WASHINGTON, D.C. — E-Z Mart Stores Inc. CEO Sonja Hubbard urged the House of Representatives' Energy and Commerce Subcommittee on Health to pass H.R. 2017, the Common Sense Nutrition Disclosure Act of 2015, during a June 4 hearing, reported NACS, the Association for Convenience & Fuel Retailing.
Testifying on behalf of NACS, Hubbard stressed the importance of passing the bipartisan legislation quickly due to the current compliance deadline of Dec. 1, 2015. The Common Sense Nutrition Disclosure Act would extend the deadline by two years and provide guidance and clarification to retailers, as CSNews Online previously reported.
"The convenience store industry strongly supports ... efforts to provide consumers the nutrition information they want," Hubbard stated during the hearing. "The industry simply wants to be able to provide this information in ways that are practical for our businesses and useful for our customers."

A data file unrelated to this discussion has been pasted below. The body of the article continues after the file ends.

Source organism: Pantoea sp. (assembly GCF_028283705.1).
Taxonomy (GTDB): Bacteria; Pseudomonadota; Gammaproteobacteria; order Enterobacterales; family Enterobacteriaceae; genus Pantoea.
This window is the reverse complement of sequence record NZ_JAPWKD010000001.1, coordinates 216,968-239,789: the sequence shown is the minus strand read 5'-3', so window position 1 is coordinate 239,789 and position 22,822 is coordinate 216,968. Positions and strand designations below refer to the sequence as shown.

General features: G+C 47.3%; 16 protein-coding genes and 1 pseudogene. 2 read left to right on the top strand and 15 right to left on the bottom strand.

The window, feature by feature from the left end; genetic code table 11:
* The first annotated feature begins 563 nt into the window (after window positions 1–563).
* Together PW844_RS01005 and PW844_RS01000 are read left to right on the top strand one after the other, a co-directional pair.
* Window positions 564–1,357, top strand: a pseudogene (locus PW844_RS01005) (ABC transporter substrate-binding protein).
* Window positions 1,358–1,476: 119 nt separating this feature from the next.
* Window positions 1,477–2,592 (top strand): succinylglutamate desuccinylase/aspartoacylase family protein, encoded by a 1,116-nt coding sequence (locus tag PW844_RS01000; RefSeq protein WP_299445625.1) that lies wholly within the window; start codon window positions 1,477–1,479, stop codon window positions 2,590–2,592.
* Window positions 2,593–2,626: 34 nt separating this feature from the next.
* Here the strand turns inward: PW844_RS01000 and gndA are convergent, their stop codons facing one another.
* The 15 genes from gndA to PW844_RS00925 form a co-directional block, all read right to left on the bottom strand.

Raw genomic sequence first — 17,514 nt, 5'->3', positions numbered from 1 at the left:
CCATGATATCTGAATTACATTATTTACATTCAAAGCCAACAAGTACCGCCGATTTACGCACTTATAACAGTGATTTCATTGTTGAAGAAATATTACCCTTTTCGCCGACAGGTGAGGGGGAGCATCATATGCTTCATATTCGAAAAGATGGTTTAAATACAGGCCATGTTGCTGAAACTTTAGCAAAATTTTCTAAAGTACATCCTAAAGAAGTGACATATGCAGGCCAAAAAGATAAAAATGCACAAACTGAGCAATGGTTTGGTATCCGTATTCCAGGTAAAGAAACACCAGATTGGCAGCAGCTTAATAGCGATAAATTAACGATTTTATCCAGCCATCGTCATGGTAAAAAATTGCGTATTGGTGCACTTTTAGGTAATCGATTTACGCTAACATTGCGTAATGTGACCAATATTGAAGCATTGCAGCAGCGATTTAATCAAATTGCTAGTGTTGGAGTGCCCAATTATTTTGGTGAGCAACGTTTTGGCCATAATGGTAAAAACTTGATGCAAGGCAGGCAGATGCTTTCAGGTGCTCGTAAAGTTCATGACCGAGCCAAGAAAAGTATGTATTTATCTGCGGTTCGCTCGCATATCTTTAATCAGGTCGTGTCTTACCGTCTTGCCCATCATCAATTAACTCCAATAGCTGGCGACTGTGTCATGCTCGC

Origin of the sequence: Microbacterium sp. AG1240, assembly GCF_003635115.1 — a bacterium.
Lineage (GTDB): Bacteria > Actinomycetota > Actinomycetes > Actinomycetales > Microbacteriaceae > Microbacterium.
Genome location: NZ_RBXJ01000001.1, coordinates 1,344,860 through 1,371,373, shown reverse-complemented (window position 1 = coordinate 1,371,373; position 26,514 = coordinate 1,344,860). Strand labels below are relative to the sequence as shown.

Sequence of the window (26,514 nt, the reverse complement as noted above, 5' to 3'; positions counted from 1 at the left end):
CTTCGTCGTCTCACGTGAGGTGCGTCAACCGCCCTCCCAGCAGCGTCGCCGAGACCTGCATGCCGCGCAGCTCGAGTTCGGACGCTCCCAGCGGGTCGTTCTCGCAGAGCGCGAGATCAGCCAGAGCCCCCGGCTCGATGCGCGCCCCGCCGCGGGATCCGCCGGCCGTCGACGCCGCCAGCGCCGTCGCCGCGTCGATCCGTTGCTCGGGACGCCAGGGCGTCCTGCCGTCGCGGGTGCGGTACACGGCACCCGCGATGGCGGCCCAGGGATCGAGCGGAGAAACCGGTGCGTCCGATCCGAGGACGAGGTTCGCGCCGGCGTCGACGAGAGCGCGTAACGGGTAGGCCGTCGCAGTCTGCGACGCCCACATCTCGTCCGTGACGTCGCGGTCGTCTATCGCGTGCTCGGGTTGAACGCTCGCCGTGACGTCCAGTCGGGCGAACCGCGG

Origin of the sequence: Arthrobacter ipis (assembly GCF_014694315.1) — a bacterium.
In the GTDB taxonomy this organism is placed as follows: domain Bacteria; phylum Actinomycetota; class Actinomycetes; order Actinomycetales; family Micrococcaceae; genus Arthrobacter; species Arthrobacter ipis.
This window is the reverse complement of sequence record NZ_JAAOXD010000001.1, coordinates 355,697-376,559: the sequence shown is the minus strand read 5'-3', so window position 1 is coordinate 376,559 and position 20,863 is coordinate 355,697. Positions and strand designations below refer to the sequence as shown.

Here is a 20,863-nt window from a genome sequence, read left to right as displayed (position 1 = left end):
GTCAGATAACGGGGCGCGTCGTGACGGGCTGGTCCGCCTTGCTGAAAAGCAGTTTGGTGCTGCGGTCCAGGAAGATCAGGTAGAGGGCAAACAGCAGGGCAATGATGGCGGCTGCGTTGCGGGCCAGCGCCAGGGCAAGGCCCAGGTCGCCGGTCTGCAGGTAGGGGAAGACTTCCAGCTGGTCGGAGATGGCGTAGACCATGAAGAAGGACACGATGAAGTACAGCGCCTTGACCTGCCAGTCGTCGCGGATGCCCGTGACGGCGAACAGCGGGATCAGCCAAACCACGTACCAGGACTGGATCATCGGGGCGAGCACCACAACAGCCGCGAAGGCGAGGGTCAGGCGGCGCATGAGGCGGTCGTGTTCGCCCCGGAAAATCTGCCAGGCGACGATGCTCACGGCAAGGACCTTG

Along with the deadline extension, H.R. 2017 contains provisions to minimize unnecessary compliance burdens without compromising consumers' ability to receive nutrition information, and ensures that regulations are not unreasonably punitive, according to NACS. Hubbard called the bill "sound legislation" and discussed how c-stores sell food in ways that differ from chain restaurants.
"Many chain restaurants sell the same food offerings, prepared in the same way and displayed on the same menu [at] all of their locations," Hubbard said. "That is not true of the convenience store industry. Convenience stores — even those that are part of the same chain — sell different foods based on their location and market demand."
During the hearing, Rep. Cathy McMorris Rogers (R-Wash.), the legislation's primary author, announced plans to remove language from the bill that would effectively exempt many c-stores and grocery stores from the menu labeling requirements. This would address the primary concerns of the bill's opponents in hopes of increasing its support and speeding up its passage.
Other hearing attendees who testified in support of the bill included a representative from Dunkin' Brands Group Inc. and representatives of the supermarket and pizza restaurant industries. A representative of the Center for Science in the Public Interest testified in opposition.